Let's say that the same thing happened to Android. How large percentage of Android phones would even get the update at all?

Re:You have to be kidding (4, Informative)

wvmarle (1070040) | more than 2 years ago | (#39755775)

Afaik most Android malware is not from the Play Store, but from third-party Android stores.

And besides Play Store does have accountability: every developer has to register, and pay a small one-off registration fee as form of identification.

Re:You have to be kidding (4, Informative)

jsvk (2579005) | more than 2 years ago | (#39755847)

the exploit you're talking about existed for 1 or 2 minor version numbers, and can no longer be exploited (including by the device owner) due to the OS version(s) no longer being installable without jumping through some hoops (apple's server no longer signs off on the installation). It was a bug in the PDF renderer for safari, for anyone wondering.

Rooting iOS devices remains a hunt for exploits in every version release, and no one's ever sure if and when the next version's exploit will be released. Many 4S/iPad users on iOSv5.1 are have been stuck using a jailed, but perfectly secure device for months now, with no guarantee that the jailbreak will come anytime soon.

Each version makes iOS more and more secure, and there's no guarantee Apple won't eventually release a perfectly secure, jailed OS, and I hope at that point this OS dies off, but that may be asking too much.

Re:You have to be kidding (0)

Anonymous Coward | more than 2 years ago | (#39755883)

The latest Android has a very stable code and a solid permission system that allows the user to set exactly what an app can or can't do.

So the code and permissions are stable and solid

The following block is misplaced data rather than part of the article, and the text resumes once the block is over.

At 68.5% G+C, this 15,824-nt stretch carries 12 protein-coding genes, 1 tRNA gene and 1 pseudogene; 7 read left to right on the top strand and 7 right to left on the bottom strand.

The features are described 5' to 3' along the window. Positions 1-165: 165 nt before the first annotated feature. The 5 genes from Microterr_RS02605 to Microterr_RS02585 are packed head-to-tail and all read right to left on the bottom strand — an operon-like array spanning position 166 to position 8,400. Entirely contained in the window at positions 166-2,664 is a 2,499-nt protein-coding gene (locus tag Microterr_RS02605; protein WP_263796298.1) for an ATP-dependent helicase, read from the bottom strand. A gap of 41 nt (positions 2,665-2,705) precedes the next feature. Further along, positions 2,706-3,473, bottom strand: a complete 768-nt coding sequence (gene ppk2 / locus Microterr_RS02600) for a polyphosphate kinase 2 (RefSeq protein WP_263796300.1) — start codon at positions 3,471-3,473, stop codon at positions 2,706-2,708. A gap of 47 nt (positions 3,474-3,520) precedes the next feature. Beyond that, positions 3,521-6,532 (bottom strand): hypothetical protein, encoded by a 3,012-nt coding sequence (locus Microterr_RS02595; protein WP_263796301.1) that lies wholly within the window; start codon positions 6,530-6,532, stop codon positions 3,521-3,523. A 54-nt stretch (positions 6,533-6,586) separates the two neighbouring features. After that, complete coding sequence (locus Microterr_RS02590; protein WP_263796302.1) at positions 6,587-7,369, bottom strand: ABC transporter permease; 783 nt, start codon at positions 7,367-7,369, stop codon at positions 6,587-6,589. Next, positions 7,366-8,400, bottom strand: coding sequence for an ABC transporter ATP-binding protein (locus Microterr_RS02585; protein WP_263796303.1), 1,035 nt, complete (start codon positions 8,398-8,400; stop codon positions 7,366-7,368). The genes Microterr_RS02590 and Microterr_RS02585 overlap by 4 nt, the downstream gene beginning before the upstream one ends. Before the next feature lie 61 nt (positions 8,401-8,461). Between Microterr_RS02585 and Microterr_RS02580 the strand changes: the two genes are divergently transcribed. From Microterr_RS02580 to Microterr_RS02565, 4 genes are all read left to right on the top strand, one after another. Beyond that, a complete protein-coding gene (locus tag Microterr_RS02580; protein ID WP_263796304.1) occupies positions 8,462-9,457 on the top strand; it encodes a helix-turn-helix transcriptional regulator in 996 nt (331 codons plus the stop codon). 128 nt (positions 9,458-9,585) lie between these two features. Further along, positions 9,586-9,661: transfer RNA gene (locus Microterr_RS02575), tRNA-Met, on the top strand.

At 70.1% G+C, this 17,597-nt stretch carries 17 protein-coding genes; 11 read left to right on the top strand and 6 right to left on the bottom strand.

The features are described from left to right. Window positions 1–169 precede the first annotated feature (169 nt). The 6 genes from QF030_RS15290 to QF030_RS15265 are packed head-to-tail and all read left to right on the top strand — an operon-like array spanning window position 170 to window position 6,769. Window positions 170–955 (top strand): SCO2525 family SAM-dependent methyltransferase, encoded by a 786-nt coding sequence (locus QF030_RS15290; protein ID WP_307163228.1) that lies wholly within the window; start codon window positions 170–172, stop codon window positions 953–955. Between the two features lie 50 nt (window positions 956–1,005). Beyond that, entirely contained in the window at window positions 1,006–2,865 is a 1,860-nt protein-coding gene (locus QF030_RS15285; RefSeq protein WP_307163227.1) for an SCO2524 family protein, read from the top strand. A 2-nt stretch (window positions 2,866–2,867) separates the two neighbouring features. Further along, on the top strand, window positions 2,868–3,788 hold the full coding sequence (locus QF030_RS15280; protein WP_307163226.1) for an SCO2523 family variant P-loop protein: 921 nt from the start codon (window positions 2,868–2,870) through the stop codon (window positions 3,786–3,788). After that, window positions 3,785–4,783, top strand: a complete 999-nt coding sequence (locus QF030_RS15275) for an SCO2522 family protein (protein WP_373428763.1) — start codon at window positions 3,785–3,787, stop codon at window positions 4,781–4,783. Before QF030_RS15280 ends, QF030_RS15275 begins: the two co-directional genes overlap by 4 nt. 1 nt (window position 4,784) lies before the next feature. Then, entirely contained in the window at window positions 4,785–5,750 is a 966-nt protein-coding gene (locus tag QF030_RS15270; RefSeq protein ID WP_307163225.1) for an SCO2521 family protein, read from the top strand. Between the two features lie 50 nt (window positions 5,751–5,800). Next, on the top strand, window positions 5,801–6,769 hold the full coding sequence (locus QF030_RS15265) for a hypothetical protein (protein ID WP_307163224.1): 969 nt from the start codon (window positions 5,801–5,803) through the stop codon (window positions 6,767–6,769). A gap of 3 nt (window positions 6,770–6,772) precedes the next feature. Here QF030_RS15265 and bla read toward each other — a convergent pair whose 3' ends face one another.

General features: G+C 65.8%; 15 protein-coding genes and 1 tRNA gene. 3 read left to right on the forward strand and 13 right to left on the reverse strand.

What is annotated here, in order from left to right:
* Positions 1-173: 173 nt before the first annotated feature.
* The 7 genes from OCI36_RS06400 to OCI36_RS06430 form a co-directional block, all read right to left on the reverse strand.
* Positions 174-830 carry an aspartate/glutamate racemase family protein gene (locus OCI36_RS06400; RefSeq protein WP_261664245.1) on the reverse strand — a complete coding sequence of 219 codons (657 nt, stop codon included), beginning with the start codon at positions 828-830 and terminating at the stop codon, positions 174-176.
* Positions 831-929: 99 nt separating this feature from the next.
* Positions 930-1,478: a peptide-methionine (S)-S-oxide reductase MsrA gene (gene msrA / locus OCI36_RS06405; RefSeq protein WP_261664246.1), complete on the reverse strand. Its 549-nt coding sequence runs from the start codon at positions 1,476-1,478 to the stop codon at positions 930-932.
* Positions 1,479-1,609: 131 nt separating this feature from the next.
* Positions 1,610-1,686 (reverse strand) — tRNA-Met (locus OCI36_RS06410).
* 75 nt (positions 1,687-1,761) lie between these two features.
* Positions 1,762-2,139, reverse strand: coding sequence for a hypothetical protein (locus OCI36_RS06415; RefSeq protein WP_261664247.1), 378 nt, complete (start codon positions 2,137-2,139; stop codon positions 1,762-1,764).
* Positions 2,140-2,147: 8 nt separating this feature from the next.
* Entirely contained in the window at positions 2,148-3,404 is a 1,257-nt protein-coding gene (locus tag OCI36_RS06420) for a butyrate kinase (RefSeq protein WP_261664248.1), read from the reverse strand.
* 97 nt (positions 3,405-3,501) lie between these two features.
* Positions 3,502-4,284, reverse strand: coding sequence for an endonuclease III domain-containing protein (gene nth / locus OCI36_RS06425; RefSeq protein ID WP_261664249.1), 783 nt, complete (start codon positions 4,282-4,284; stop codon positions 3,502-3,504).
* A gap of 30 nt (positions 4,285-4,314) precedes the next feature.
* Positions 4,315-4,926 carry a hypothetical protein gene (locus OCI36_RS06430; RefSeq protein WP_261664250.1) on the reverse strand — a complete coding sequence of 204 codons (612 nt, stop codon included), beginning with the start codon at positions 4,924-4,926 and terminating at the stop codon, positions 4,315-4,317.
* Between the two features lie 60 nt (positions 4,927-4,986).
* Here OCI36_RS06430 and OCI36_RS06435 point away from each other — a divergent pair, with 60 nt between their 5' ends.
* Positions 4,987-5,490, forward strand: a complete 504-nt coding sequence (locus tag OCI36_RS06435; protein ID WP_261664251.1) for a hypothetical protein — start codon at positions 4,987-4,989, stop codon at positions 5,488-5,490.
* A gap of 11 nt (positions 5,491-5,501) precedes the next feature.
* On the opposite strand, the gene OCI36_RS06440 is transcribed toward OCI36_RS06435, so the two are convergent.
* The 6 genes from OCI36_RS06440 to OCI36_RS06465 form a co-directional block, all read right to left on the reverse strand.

That doesn't help much when even the preinstalled apps demands your position, data and full rights to send them back to google.

Hey, you can't even turn on your own gps sensor without agreeing to that!

So now that all apps usually gets full permissions, how do we stop the malware.

Re:You have to be kidding (2)

gstrickler (920733) | more than 2 years ago | (#39755925)

Since when is the iOS more secure?

Headline says "safer", not "more secure". Safer != more secure. A Windows 95 machine that is not connected to the internet is safer than a Linux web server, but it's certainly not more secure.

BTW, most Android devices have Flash. If Flash isn't current (and even if it it), it's likely your device can be rooted by a website. I haven't heard about targeted attacks on Flash for Android, but Flash for Android has most of the same vulnerabilities as Flash on the desktop.

Re:You have to be kidding (1)

AmberBlackCat (829689) | more than 2 years ago | (#39755943)

Since when is the iOS more secure? The latest Android has a very stable code and a solid permission system that allows the user to set exactly what an app can or can't do. This in contrast to an OS that can be rooted by a fucking website.

None of that matters as long as that version of android doesn't exist on any Android phone sold.

Re:You have to be kidding (1)

shoehornjob (1632387) | more than 2 years ago | (#39756135)

The latest Android has a very stable code and a solid permission system that allows the user to set exactly what an app can or can't do.

Therein lies your problem....the user. Oh and it doesn't hurt that a large portion of the marketplace is crawling with malware. Google does not do a good enough job of policing the apps and end users can't be relied on to secure their machine.